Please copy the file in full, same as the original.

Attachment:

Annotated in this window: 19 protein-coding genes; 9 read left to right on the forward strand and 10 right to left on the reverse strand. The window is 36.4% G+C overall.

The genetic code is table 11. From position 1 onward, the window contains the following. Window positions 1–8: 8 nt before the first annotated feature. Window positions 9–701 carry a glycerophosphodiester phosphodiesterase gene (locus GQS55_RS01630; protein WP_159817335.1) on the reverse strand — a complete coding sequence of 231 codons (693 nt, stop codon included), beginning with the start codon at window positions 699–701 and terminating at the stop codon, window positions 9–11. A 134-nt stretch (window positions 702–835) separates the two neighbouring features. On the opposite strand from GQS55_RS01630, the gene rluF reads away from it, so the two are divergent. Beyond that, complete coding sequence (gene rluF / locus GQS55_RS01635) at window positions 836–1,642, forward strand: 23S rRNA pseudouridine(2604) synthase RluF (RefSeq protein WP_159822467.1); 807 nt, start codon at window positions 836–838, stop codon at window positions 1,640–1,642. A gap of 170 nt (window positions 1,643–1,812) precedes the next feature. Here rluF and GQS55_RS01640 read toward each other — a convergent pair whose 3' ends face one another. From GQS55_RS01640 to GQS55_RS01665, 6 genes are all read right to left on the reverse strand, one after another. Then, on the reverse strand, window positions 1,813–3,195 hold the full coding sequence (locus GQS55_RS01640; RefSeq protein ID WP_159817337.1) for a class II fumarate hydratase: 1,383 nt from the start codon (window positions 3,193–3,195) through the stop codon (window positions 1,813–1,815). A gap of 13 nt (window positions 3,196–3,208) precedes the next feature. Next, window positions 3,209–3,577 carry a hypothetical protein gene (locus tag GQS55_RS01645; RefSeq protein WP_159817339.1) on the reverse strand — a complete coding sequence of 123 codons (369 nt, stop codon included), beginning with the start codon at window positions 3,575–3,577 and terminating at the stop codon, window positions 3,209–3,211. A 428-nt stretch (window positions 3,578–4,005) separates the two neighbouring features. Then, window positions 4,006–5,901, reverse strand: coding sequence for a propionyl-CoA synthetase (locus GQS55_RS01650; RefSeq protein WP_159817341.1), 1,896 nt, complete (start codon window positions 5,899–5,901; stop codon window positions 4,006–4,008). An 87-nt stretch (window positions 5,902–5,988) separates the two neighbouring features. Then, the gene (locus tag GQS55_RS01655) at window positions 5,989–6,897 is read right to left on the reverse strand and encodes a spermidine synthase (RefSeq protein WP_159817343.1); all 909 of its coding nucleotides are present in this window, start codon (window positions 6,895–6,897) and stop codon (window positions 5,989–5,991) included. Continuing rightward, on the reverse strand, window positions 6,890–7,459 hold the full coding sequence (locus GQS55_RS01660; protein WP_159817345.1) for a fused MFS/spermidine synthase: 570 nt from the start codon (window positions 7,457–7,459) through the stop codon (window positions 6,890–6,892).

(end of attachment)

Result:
Annotated in this window: 19 protein-coding genes; 9 read left to right on the forward strand and 10 right to left on the reverse strand. The window is 36.4% G+C overall.

The genetic code is table 11. From position 1 onward, the window contains the following. Window positions 1–8: 8 nt before the first annotated feature. Window positions 9–701 carry a glycerophosphodiester phosphodiesterase gene (locus GQS55_RS01630; protein WP_159817335.1) on the reverse strand — a complete coding sequence of 231 codons (693 nt, stop codon included), beginning with the start codon at window positions 699–701 and terminating at the stop codon, window positions 9–11. A 134-nt stretch (window positions 702–835) separates the two neighbouring features. On the opposite strand from GQS55_RS01630, the gene rluF reads away from it, so the two are divergent. Beyond that, complete coding sequence (gene rluF / locus GQS55_RS01635) at window positions 836–1,642, forward strand: 23S rRNA pseudouridine(2604) synthase RluF (RefSeq protein WP_159822467.1); 807 nt, start codon at window positions 836–838, stop codon at window positions 1,640–1,642. A gap of 170 nt (window positions 1,643–1,812) precedes the next feature. Here rluF and GQS55_RS01640 read toward each other — a convergent pair whose 3' ends face one another. From GQS55_RS01640 to GQS55_RS01665, 6 genes are all read right to left on the reverse strand, one after another. Then, on the reverse strand, window positions 1,813–3,195 hold the full coding sequence (locus GQS55_RS01640; RefSeq protein ID WP_159817337.1) for a class II fumarate hydratase: 1,383 nt from the start codon (window positions 3,193–3,195) through the stop codon (window positions 1,813–1,815). A gap of 13 nt (window positions 3,196–3,208) precedes the next feature. Next, window positions 3,209–3,577 carry a hypothetical protein gene (locus tag GQS55_RS01645; RefSeq protein WP_159817339.1) on the reverse strand — a complete coding sequence of 123 codons (369 nt, stop codon included), beginning with the start codon at window positions 3,575–3,577 and terminating at the stop codon, window positions 3,209–3,211. A 428-nt stretch (window positions 3,578–4,005) separates the two neighbouring features. Then, window positions 4,006–5,901, reverse strand: coding sequence for a propionyl-CoA synthetase (locus GQS55_RS01650; RefSeq protein WP_159817341.1), 1,896 nt, complete (start codon window positions 5,899–5,901; stop codon window positions 4,006–4,008). An 87-nt stretch (window positions 5,902–5,988) separates the two neighbouring features. Then, the gene (locus tag GQS55_RS01655) at window positions 5,989–6,897 is read right to left on the reverse strand and encodes a spermidine synthase (RefSeq protein WP_159817343.1); all 909 of its coding nucleotides are present in this window, start codon (window positions 6,895–6,897) and stop codon (window positions 5,989–5,991) included. Continuing rightward, on the reverse strand, window positions 6,890–7,459 hold the full coding sequence (locus GQS55_RS01660; protein WP_159817345.1) for a fused MFS/spermidine synthase: 570 nt from the start codon (window positions 7,457–7,459) through the stop codon (window positions 6,890–6,892).